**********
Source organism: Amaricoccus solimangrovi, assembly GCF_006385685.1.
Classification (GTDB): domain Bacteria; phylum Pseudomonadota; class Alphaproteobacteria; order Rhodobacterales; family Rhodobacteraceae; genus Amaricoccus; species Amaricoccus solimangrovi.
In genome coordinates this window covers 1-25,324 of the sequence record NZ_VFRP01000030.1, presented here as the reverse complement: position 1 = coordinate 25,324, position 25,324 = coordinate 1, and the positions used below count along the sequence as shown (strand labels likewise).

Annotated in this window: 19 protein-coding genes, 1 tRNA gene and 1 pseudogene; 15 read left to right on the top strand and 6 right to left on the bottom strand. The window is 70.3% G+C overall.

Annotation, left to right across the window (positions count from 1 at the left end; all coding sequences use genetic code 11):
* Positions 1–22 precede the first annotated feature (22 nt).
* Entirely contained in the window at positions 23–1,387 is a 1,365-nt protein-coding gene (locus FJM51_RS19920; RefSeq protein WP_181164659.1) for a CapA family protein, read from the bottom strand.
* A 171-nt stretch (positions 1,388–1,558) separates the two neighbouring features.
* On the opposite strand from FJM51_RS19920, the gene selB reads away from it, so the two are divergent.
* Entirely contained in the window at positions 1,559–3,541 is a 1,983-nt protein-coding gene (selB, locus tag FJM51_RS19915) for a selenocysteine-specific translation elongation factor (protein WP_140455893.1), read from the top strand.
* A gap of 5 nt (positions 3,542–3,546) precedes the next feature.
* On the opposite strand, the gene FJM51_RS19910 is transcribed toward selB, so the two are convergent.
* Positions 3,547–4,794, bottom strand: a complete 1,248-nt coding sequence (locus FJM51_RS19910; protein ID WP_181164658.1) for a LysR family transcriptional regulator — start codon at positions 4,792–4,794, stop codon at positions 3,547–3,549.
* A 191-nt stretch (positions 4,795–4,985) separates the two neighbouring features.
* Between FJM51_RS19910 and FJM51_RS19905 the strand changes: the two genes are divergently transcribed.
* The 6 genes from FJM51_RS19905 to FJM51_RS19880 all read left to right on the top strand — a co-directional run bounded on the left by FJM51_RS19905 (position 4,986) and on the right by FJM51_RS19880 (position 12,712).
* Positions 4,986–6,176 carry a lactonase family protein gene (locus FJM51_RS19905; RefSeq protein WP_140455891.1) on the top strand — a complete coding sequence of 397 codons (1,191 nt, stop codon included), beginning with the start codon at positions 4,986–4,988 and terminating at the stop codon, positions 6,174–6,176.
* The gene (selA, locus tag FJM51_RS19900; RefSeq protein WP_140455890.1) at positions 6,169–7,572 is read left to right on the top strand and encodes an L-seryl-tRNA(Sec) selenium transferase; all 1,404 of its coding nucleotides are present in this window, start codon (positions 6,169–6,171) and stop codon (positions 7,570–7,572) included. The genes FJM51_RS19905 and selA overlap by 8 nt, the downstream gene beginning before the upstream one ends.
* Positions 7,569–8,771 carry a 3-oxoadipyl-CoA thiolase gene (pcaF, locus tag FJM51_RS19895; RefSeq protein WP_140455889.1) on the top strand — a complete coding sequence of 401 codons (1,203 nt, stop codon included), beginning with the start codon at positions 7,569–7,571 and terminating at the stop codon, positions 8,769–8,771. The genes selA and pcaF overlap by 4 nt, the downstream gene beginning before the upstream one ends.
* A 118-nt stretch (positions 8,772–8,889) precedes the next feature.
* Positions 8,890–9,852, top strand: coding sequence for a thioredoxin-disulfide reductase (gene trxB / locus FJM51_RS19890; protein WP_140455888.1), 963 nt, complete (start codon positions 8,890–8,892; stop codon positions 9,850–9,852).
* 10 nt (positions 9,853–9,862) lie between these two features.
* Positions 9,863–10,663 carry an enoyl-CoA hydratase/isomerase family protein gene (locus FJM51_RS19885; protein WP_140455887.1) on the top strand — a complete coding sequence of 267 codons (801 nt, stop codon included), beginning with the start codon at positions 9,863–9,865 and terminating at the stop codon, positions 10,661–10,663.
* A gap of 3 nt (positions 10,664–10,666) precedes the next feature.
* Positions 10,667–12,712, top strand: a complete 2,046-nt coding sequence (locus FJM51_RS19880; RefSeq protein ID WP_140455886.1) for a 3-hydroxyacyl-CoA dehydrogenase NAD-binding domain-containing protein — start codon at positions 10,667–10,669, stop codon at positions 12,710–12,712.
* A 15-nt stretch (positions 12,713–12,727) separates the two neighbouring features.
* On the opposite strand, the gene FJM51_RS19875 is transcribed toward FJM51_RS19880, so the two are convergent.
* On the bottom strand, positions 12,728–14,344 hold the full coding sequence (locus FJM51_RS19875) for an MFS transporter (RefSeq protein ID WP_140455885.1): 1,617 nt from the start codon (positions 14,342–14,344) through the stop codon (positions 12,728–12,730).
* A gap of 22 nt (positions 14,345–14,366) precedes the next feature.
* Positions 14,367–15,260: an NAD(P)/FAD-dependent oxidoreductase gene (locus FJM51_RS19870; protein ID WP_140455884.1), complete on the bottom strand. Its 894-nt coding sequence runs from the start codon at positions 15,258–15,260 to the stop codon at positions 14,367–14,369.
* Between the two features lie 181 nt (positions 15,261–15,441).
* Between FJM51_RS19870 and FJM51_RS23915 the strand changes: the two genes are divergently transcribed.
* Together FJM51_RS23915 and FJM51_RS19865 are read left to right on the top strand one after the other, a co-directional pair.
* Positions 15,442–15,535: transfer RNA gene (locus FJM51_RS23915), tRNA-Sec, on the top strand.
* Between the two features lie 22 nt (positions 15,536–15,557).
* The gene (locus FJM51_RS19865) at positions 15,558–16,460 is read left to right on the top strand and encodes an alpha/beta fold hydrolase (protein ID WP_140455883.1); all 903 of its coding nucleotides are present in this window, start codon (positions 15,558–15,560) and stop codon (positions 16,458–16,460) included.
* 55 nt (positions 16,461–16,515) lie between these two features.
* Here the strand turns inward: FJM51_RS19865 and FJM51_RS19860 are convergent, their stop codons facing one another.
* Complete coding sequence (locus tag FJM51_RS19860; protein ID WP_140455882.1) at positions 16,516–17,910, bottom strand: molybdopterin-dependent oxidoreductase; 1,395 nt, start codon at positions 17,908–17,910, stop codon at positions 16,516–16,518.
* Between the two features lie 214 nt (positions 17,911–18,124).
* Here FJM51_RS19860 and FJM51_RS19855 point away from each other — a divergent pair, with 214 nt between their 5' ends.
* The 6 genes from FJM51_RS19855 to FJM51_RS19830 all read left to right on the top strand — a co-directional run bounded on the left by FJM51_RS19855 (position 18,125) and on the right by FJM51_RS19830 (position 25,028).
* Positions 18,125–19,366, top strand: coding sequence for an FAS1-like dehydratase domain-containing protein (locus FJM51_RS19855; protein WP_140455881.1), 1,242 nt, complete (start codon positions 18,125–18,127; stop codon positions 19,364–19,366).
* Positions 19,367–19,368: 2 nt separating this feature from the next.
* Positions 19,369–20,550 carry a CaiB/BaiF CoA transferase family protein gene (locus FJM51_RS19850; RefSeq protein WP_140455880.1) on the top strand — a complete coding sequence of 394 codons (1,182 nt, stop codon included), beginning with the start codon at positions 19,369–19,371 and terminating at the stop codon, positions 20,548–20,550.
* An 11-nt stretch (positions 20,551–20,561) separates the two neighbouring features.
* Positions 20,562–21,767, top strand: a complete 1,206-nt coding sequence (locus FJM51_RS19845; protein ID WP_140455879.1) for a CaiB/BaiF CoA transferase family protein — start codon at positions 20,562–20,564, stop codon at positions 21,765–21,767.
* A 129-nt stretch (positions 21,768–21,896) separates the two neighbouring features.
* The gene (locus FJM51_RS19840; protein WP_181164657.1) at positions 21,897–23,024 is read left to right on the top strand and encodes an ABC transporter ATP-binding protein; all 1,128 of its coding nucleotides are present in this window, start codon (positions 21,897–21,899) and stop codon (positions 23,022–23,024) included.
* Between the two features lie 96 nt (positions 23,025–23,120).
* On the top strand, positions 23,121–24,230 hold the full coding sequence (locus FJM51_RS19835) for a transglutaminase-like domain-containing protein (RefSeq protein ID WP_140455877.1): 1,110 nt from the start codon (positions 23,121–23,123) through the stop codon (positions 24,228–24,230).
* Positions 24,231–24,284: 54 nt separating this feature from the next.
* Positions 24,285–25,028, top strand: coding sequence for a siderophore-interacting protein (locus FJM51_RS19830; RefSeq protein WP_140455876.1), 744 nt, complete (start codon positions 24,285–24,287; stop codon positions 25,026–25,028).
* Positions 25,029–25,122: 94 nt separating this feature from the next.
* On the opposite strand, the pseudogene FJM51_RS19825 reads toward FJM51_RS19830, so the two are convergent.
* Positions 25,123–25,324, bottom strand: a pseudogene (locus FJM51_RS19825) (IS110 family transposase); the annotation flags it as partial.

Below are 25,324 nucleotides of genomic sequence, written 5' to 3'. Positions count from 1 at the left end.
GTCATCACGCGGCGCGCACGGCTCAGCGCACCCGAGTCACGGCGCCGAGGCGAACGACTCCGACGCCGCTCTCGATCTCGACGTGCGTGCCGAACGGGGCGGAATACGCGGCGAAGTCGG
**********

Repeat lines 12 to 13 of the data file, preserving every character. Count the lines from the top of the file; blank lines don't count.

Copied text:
* On the opposite strand, the gene FJM51_RS19910 is transcribed toward selB, so the two are convergent.
* Positions 3,547–4,794, bottom strand: a complete 1,248-nt coding sequence (locus FJM51_RS19910; protein ID WP_181164658.1) for a LysR family transcriptional regulator — start codon at positions 4,792–4,794, stop codon at positions 3,547–3,549.